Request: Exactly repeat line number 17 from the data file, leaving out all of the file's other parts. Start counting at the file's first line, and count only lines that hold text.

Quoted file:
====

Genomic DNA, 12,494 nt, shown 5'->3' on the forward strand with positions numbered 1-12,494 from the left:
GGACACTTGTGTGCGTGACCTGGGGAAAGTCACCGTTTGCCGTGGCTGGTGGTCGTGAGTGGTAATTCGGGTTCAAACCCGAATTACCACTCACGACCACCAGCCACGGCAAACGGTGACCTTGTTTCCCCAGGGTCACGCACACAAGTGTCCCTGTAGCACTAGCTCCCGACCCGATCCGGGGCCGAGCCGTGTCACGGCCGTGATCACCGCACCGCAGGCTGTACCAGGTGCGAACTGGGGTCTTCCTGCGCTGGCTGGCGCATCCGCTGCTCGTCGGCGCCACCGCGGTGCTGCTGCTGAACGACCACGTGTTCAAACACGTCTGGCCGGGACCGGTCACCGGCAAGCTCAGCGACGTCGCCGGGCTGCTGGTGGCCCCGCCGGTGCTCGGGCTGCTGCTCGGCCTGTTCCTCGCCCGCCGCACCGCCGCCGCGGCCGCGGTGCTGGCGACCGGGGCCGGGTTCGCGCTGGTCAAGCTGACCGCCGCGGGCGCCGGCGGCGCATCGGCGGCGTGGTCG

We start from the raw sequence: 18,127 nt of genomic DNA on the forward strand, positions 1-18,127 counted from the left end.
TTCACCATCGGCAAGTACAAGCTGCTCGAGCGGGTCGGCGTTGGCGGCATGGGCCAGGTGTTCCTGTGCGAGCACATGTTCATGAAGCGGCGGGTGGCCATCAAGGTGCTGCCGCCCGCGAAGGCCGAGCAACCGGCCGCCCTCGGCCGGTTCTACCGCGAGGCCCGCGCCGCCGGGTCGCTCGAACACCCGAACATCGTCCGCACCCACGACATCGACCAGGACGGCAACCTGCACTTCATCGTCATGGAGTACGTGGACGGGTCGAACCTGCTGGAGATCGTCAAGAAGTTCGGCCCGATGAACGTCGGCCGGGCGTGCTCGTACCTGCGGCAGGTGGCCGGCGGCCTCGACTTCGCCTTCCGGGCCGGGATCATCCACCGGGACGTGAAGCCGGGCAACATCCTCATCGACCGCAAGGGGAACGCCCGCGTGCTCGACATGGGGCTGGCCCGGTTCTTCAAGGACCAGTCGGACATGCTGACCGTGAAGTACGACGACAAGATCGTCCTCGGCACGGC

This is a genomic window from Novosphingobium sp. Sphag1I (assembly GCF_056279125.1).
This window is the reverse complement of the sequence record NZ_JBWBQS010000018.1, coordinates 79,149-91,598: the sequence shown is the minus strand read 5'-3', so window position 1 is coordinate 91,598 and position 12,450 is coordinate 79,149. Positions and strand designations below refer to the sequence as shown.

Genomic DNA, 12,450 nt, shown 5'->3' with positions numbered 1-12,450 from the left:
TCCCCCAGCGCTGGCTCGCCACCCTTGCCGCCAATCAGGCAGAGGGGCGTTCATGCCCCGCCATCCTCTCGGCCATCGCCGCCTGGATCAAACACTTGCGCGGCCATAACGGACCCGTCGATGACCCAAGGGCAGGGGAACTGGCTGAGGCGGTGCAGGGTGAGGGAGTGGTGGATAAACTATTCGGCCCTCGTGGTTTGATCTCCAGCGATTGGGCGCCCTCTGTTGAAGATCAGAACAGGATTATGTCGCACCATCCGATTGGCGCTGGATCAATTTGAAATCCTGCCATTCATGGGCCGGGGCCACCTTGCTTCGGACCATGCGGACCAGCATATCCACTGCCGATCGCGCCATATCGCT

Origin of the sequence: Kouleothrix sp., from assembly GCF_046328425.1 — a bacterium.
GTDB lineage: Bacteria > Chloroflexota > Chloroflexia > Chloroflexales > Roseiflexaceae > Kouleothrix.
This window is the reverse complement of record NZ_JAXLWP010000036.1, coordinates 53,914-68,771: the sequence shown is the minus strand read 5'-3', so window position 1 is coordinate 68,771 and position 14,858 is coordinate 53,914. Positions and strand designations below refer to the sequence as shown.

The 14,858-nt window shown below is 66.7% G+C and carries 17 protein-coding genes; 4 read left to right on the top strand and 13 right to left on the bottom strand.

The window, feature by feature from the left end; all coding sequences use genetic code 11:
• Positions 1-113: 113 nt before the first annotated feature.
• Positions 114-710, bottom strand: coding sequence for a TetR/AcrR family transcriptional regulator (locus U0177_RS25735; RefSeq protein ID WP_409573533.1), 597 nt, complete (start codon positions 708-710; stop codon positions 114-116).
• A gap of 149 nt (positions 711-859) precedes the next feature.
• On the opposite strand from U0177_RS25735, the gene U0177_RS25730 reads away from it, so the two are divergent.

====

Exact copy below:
• On the opposite strand from U0177_RS25735, the gene U0177_RS25730 reads away from it, so the two are divergent.